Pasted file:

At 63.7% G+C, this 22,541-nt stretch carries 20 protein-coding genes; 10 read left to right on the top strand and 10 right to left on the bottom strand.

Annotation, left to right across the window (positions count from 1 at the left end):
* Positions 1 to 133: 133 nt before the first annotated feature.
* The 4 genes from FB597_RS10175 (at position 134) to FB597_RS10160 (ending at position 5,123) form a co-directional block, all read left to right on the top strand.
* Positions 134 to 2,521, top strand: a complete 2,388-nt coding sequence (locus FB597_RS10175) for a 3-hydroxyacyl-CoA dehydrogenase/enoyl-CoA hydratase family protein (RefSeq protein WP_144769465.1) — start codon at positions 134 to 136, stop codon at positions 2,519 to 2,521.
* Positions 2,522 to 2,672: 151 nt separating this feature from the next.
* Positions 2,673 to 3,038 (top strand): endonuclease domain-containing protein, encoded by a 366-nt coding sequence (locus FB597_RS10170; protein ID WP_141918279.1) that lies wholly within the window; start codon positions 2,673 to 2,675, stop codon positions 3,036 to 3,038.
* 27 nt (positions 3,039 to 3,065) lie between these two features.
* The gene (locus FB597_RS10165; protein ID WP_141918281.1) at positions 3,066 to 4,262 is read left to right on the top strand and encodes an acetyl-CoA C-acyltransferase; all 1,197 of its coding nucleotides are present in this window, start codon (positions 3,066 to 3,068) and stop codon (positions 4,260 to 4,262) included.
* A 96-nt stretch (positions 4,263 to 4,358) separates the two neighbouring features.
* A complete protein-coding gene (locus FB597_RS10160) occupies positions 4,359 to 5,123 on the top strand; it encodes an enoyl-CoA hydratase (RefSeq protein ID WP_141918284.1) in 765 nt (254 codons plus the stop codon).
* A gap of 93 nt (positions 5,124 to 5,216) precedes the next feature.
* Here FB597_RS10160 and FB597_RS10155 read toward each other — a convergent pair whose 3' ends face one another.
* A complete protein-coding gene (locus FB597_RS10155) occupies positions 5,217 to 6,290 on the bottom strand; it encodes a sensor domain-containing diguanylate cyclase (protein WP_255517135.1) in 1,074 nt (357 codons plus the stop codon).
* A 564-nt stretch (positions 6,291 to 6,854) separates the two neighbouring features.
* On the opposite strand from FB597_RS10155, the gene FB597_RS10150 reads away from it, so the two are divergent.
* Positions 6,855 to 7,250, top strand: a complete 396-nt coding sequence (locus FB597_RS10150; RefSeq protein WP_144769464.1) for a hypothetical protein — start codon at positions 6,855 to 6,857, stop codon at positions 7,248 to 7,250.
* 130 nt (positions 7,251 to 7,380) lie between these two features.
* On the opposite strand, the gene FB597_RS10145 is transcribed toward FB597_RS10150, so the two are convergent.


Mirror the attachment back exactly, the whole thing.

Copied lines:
At 63.7% G+C, this 22,541-nt stretch carries 20 protein-coding genes; 10 read left to right on the top strand and 10 right to left on the bottom strand.

Annotation, left to right across the window (positions count from 1 at the left end):
* Positions 1 to 133: 133 nt before the first annotated feature.
* The 4 genes from FB597_RS10175 (at position 134) to FB597_RS10160 (ending at position 5,123) form a co-directional block, all read left to right on the top strand.
* Positions 134 to 2,521, top strand: a complete 2,388-nt coding sequence (locus FB597_RS10175) for a 3-hydroxyacyl-CoA dehydrogenase/enoyl-CoA hydratase family protein (RefSeq protein WP_144769465.1) — start codon at positions 134 to 136, stop codon at positions 2,519 to 2,521.
* Positions 2,522 to 2,672: 151 nt separating this feature from the next.
* Positions 2,673 to 3,038 (top strand): endonuclease domain-containing protein, encoded by a 366-nt coding sequence (locus FB597_RS10170; protein ID WP_141918279.1) that lies wholly within the window; start codon positions 2,673 to 2,675, stop codon positions 3,036 to 3,038.
* 27 nt (positions 3,039 to 3,065) lie between these two features.
* The gene (locus FB597_RS10165; protein ID WP_141918281.1) at positions 3,066 to 4,262 is read left to right on the top strand and encodes an acetyl-CoA C-acyltransferase; all 1,197 of its coding nucleotides are present in this window, start codon (positions 3,066 to 3,068) and stop codon (positions 4,260 to 4,262) included.
* A 96-nt stretch (positions 4,263 to 4,358) separates the two neighbouring features.
* A complete protein-coding gene (locus FB597_RS10160) occupies positions 4,359 to 5,123 on the top strand; it encodes an enoyl-CoA hydratase (RefSeq protein ID WP_141918284.1) in 765 nt (254 codons plus the stop codon).
* A gap of 93 nt (positions 5,124 to 5,216) precedes the next feature.
* Here FB597_RS10160 and FB597_RS10155 read toward each other — a convergent pair whose 3' ends face one another.
* A complete protein-coding gene (locus FB597_RS10155) occupies positions 5,217 to 6,290 on the bottom strand; it encodes a sensor domain-containing diguanylate cyclase (protein WP_255517135.1) in 1,074 nt (357 codons plus the stop codon).
* A 564-nt stretch (positions 6,291 to 6,854) separates the two neighbouring features.
* On the opposite strand from FB597_RS10155, the gene FB597_RS10150 reads away from it, so the two are divergent.
* Positions 6,855 to 7,250, top strand: a complete 396-nt coding sequence (locus FB597_RS10150; RefSeq protein WP_144769464.1) for a hypothetical protein — start codon at positions 6,855 to 6,857, stop codon at positions 7,248 to 7,250.
* 130 nt (positions 7,251 to 7,380) lie between these two features.
* On the opposite strand, the gene FB597_RS10145 is transcribed toward FB597_RS10150, so the two are convergent.